Issue 2. Electricity Losses
There is one more item consumer has to pay for: electricity losses incurred in his network, and more specifically when an electricity accounting meter was not installed at a boundary point. Here the Rules manifest themselves as being incomplete. They do not provide for inclusion of the amount of loss in the amount of consumption that the customer has to pay for. Nevertheless, if we try to be precise, para. 143 of the Rules provides for the electric grid output and not the volume of electricity consumed.
In such case the parties must either use the accounting meter method and adjust its values by rounding up in accordance with their agreement or calculate the volume of transmission losses.
Issue 3. Estimating Electrical Capacity Value
Electricity consumers do not pay only for the electricity consumed. Such payment also includes capacity fees. Estimated value of electrical capacity consumed depends on the choice of applied tariff. For instance, a consumer to whom a double-rate tariff including capacity rate and electricity rate applies pays for capacity being calculated in the following way.
In presence of hourly consumption accounting meter the volume of capacity consumed is calculated as a ratio of the sum of the maximum hourly amounts of the electricity consumed within the scheduled peak hours set in the local time by the transmission system operator to the amount of working days in the accounting period on the basis of a 5-day working week.
In default of accounting meter the volume of capacity within the scheduled peak hours is estimated on the basis of the capacity hourly values calculated as a total electricity consumption divided proportionally to the supplier's consumption profile hourly values.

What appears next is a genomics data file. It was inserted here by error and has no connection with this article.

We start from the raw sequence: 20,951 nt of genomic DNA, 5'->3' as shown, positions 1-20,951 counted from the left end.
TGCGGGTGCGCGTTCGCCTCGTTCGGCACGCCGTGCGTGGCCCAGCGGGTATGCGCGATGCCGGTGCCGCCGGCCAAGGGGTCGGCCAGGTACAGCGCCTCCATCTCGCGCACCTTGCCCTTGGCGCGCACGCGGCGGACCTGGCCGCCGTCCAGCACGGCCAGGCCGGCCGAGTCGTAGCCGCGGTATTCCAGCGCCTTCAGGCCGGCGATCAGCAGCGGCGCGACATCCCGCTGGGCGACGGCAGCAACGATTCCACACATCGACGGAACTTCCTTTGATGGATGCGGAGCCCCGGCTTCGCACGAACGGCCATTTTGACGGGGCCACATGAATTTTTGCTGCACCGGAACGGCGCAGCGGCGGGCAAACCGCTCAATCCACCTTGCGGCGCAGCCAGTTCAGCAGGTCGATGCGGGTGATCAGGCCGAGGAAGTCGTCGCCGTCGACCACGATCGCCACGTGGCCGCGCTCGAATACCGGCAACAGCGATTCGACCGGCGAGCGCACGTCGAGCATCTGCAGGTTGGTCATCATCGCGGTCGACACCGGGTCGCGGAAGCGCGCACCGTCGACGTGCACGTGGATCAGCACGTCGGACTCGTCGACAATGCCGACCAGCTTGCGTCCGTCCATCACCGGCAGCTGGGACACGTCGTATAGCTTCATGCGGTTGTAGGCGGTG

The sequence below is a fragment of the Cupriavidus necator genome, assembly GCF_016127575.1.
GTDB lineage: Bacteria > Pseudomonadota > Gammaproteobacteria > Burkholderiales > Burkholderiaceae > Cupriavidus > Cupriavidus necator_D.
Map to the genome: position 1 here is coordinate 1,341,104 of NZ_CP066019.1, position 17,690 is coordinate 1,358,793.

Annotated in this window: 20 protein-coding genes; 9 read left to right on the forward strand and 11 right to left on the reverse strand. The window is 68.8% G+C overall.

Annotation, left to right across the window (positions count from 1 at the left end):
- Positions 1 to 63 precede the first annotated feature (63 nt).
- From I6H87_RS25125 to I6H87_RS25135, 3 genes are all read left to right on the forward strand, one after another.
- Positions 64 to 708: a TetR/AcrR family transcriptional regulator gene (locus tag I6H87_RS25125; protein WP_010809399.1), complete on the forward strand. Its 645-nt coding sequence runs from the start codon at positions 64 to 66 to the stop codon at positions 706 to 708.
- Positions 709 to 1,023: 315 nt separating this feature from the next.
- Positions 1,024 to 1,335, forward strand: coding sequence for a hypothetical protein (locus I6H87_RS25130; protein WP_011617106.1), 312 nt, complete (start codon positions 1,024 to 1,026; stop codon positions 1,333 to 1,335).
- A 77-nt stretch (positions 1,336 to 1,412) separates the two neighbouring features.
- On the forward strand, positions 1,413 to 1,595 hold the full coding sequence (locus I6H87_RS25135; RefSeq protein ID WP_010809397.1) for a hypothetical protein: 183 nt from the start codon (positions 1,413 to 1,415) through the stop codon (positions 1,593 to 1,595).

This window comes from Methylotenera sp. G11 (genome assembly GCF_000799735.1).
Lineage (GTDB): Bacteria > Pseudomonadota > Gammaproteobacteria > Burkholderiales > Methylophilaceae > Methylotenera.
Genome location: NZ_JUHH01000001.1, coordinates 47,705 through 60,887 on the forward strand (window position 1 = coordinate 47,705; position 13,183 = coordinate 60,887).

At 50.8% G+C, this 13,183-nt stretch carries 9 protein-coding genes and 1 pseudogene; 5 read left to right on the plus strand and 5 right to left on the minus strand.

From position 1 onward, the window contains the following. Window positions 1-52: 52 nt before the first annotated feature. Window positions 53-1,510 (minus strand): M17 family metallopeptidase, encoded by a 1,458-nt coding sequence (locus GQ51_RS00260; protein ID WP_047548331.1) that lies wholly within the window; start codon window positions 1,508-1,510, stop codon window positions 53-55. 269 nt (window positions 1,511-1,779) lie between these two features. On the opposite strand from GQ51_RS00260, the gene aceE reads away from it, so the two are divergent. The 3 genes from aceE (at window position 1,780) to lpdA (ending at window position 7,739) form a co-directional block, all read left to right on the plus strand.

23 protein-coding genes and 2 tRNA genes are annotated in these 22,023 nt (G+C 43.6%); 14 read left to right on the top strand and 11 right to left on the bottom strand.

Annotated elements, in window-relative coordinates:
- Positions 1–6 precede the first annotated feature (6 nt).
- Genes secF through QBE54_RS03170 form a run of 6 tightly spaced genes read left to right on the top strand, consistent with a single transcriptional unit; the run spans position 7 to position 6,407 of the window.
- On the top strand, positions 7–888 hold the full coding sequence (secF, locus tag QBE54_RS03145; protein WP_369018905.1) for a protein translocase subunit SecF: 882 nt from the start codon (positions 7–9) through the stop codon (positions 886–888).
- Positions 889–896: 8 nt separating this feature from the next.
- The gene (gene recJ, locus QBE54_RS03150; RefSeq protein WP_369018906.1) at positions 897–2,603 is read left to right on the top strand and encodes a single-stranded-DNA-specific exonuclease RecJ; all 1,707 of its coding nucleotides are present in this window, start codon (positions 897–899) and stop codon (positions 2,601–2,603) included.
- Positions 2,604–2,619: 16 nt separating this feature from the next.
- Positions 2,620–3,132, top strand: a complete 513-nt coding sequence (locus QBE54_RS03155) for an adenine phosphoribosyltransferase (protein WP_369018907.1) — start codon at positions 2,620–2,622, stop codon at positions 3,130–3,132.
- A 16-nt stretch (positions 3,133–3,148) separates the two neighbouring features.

Yet if either a tariff differentiated with respect to the number of capacity consumption hours (NCCH) or one-rate tariff differentiated with respect to the time of day apply to consumer, he does not separately pay the capacity fee. However, the value of estimated capacity affect some consequences of applying particular tariff rate. For example, the choice of the tariff rate differentiated with respect to the NCCH will depend on both the value of capacity consumption within the scheduled peak hours in winter and total annual consumption.
The estimation of fee for each electricity consumer slightly differs if to provide electricity supply the consumer has entered a separate purchase sale contract with the supplier and the transmission contract with the grid company. The volume of the transmission services is estimated in relation to the values of electricity and/or capacity consumed.
In case if a double-rate tariff including network maintenance rate and electricity loss fee rate applies, the customer estimates both the volume of the capacity and electricity consumed. Naturally, the main question is how to estimate the capacity volume on the basis of which the transmission services will be paid.
In this context the law and being more specific subpara. "a" of para. 14 of the Rules for Non-discriminatory Access to the Electricity Transmission Services and the Provision Of Thereof provides that the contract sets the committed capacity which serves as electricity consumption level. The consumer exceeding this level by 10% on a regular basis must pay either the factual capacity within the accounting period or the maximum capacity to the extent that such consumer has a connected capacity of over 750 kVA.